At ElectricNick.com we strive to bring you news that is impartial and get you to ask crucial questions as does this technology make sense to you, why and how to explain it. Simple, no? Yet much needed. Sean Brodrick at Money And Markets talked about alternative energy solutions.
So what’s going on? With talks of more drilling, nuclear power, hydrogen cars, solar power, seaweed power … you name it, every conceivable alternative is being brought up unfortunately backed a lobby in Washington. Can politicians make the right technical choice?
First, ethanol. Corn-based ethanol needs nearly as much energy to make a barrel and too much water with obvious effects on food and water price. One third of our corn crop to produce 9.3 billion gallons for 2007/2008.
Second, oil from algae. Although tantalizing, the reality is that the space required would offset the feasibility currently. When technology evolves, and we believe it will, this will be an alternative
Third, hydrogen. A few good points here: “hydrogen isn’t a fuel, it’s a storage medium” With that in mind, hydrogen has to be generated by coal, nuclear, wind or water mills, solar, etc, then converted into hydrogen than reconverted back into electricity. Seems like a round-about way to simply use electricity. We have not allowed LNG storage capacities in the US because of remote chances of explosions. Would millions of cars with hydrogen tanks driving on our streets be better? Finally, one third of the energy is lost creating hydrogen, storing and reverting back to electricity. 100 kilowatts of electricity can drive an electric car 75 miles while a hydrogen fuel cell car of similar size can do only about 16 miles. Questions worth pondering.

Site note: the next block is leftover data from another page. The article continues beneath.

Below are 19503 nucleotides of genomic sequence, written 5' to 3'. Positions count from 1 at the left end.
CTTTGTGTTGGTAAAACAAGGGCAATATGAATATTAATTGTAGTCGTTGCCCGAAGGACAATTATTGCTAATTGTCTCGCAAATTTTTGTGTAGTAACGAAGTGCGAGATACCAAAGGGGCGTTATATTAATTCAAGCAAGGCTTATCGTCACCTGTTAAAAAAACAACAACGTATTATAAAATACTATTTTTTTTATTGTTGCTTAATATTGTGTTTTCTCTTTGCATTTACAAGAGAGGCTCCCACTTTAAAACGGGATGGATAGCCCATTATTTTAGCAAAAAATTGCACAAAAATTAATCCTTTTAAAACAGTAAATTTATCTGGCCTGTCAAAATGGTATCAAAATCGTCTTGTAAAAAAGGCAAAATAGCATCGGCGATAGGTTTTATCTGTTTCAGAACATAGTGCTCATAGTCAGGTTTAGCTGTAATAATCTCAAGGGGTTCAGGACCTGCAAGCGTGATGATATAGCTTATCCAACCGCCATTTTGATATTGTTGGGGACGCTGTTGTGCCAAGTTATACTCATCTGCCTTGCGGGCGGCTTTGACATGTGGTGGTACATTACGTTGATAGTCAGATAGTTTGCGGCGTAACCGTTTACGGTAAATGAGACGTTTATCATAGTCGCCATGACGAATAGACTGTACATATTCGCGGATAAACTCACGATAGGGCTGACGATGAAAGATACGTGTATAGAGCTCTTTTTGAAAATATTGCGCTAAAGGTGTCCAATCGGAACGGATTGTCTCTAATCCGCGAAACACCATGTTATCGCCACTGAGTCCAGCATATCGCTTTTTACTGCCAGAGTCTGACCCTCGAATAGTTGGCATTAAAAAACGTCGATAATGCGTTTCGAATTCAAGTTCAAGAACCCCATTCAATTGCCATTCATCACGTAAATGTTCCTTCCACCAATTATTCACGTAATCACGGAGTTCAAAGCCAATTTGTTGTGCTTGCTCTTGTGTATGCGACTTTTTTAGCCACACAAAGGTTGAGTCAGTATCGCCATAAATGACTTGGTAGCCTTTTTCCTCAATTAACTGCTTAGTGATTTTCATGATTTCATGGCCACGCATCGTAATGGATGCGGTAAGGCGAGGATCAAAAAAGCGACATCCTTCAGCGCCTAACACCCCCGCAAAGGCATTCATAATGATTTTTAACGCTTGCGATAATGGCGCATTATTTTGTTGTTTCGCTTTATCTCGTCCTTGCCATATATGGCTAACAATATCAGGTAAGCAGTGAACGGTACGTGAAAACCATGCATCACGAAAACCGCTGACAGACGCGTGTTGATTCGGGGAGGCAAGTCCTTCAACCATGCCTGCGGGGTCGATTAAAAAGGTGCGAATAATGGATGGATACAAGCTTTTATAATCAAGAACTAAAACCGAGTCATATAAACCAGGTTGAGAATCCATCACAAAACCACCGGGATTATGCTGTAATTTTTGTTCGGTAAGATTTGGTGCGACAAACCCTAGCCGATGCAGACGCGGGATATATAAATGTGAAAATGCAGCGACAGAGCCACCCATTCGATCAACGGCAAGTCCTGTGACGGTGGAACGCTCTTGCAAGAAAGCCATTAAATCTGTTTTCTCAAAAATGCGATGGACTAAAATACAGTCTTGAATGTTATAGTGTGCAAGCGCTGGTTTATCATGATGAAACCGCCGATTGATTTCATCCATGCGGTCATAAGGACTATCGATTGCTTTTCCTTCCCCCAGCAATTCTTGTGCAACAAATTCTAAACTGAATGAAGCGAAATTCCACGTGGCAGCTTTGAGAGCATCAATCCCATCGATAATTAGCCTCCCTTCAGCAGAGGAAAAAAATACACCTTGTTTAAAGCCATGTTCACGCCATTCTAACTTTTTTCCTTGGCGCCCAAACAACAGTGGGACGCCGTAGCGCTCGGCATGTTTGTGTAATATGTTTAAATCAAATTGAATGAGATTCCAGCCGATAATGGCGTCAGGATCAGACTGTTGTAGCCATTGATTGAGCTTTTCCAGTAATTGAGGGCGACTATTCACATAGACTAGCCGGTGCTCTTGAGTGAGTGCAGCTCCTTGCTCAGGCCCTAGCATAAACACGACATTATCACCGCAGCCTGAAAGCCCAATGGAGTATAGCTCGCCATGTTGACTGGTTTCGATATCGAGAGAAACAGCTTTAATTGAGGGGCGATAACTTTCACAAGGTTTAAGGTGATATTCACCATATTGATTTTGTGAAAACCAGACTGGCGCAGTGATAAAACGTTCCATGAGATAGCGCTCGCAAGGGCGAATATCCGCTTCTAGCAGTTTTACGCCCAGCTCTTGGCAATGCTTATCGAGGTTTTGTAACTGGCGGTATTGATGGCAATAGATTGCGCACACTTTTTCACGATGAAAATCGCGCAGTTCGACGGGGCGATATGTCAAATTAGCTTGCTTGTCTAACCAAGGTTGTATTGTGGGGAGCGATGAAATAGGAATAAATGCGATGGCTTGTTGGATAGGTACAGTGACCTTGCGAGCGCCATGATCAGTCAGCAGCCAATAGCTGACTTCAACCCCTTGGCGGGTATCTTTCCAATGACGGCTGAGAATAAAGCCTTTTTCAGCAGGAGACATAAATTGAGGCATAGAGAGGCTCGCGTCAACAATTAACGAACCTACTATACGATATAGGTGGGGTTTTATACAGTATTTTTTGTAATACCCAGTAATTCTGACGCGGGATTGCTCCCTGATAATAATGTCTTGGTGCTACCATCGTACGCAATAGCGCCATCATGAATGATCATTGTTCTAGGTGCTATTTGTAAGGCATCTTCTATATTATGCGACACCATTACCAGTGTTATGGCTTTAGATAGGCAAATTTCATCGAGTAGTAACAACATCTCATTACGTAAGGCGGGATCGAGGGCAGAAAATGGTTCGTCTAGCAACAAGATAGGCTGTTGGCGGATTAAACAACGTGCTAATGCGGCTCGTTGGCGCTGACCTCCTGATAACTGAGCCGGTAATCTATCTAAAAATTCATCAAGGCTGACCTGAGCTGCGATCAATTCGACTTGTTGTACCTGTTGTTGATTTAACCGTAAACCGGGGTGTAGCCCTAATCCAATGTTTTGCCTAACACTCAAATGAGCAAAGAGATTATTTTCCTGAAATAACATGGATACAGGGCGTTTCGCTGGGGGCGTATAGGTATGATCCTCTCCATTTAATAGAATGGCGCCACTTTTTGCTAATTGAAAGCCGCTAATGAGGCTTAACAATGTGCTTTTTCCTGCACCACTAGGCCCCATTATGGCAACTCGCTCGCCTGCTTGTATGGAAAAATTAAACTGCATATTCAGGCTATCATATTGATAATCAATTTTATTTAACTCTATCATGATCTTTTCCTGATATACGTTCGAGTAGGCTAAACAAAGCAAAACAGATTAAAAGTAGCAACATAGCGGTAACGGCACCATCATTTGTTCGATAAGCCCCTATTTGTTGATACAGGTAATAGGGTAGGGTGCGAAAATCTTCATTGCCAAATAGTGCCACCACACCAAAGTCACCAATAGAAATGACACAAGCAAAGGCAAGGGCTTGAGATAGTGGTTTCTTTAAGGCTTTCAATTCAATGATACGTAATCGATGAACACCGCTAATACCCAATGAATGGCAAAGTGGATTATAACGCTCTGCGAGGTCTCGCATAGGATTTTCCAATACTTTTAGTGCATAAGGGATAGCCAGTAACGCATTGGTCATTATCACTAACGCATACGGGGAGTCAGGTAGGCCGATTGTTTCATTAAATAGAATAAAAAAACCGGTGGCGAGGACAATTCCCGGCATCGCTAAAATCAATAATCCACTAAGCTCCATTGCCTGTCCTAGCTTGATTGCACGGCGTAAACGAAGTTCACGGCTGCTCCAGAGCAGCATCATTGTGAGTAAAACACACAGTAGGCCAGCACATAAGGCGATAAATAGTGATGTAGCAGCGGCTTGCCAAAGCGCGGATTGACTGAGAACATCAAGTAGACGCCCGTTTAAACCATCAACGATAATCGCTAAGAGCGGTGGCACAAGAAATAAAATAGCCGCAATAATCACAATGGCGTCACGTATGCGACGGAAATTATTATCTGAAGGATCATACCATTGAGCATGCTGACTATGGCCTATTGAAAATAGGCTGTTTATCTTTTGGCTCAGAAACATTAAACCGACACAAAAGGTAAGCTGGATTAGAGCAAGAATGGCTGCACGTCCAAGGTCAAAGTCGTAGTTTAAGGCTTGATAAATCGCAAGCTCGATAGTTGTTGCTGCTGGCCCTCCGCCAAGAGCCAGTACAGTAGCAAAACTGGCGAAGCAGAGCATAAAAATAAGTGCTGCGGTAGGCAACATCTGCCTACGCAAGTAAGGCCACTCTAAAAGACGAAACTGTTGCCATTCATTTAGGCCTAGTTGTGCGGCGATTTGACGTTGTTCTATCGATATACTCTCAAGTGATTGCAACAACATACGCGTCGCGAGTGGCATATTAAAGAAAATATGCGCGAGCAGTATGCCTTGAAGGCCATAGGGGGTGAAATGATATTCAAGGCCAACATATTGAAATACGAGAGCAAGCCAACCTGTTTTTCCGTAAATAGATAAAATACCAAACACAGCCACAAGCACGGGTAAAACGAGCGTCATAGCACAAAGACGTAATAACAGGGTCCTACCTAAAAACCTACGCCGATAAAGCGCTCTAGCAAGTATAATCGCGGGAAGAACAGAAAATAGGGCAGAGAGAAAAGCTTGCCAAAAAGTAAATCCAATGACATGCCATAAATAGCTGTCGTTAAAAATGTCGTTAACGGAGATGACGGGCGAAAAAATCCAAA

Fourth, shale oil. To extract oil from oil shale you must dig up a rock and heat it to 700 Fahrenheit. You can’t put it back, it expanded and became carcinogenic. 3 barrels of water are needed for 1 barrel of oil in dry Colorado where shale oil is most abundant?
According to Sean, three energies (plus one from us) that work right now.
First, wind power. A Stanford University study showed that a wind power grid is as reliable as any. The DoE estimates a grid of wind turbines stretching from the Canadian border to West Texas could supply 20% or more of the nation’s power by 2030. This would fill the 39% gap growth estimated for 2030. As with battery technology, costs go down with more research and applications.
Second, solar power. Whether you use photovoltaic technology to converts photons into electricity or using the sun’s heat to boil liquids to turn a turbine, that is current technology. Considering some states giving tax and rebate incentives to buy panels, it makes it a powerful contender.
Third, using electric vehicles to off-load demand on the grid. We have talked about this here before. With a vehicle-to-grid system, or V2G, keeping in mind only 20% of cars are in use at any time, the rest could work as load buffers for the grid. The grid can support 180 million electric cars, 200 million is reachable.
Fourth, how about Geo-thermal energy? We would like to bring a great solution, geo-thermal energy. By digging tubes deep enough to heat up water for turbines, we would have an abundant, environmentally safe and most of all, relatively cheap energy.
As always, there are plenty of solutions that must be carefully evaluated with critical thinking.